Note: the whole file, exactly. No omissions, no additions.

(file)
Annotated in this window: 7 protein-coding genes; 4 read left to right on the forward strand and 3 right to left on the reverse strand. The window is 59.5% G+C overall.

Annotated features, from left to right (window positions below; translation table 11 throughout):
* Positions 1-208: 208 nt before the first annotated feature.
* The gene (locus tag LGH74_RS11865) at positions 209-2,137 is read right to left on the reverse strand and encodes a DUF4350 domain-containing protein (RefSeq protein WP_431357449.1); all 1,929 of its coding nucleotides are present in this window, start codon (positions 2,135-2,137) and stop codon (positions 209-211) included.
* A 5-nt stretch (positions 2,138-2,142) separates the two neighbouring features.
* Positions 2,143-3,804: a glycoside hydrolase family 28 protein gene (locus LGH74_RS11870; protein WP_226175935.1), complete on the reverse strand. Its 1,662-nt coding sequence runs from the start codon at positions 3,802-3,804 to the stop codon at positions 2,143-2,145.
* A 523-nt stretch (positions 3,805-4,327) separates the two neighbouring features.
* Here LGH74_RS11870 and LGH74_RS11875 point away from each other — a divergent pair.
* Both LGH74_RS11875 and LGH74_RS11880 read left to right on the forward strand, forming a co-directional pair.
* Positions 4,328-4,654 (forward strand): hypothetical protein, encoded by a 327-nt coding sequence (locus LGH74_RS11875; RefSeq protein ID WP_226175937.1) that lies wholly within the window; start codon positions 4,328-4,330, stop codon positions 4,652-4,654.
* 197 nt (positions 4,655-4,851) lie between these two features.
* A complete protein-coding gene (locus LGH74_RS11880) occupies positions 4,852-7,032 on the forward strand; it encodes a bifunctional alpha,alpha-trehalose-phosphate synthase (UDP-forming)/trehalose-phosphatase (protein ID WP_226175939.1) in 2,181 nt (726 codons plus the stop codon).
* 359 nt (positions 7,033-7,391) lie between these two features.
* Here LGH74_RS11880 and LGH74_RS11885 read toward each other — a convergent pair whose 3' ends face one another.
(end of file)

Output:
Annotated in this window: 7 protein-coding genes; 4 read left to right on the forward strand and 3 right to left on the reverse strand. The window is 59.5% G+C overall.

Annotated features, from left to right (window positions below; translation table 11 throughout):
* Positions 1-208: 208 nt before the first annotated feature.
* The gene (locus tag LGH74_RS11865) at positions 209-2,137 is read right to left on the reverse strand and encodes a DUF4350 domain-containing protein (RefSeq protein WP_431357449.1); all 1,929 of its coding nucleotides are present in this window, start codon (positions 2,135-2,137) and stop codon (positions 209-211) included.
* A 5-nt stretch (positions 2,138-2,142) separates the two neighbouring features.
* Positions 2,143-3,804: a glycoside hydrolase family 28 protein gene (locus LGH74_RS11870; protein WP_226175935.1), complete on the reverse strand. Its 1,662-nt coding sequence runs from the start codon at positions 3,802-3,804 to the stop codon at positions 2,143-2,145.
* A 523-nt stretch (positions 3,805-4,327) separates the two neighbouring features.
* Here LGH74_RS11870 and LGH74_RS11875 point away from each other — a divergent pair.
* Both LGH74_RS11875 and LGH74_RS11880 read left to right on the forward strand, forming a co-directional pair.
* Positions 4,328-4,654 (forward strand): hypothetical protein, encoded by a 327-nt coding sequence (locus LGH74_RS11875; RefSeq protein ID WP_226175937.1) that lies wholly within the window; start codon positions 4,328-4,330, stop codon positions 4,652-4,654.
* 197 nt (positions 4,655-4,851) lie between these two features.
* A complete protein-coding gene (locus LGH74_RS11880) occupies positions 4,852-7,032 on the forward strand; it encodes a bifunctional alpha,alpha-trehalose-phosphate synthase (UDP-forming)/trehalose-phosphatase (protein ID WP_226175939.1) in 2,181 nt (726 codons plus the stop codon).
* 359 nt (positions 7,033-7,391) lie between these two features.
* Here LGH74_RS11880 and LGH74_RS11885 read toward each other — a convergent pair whose 3' ends face one another.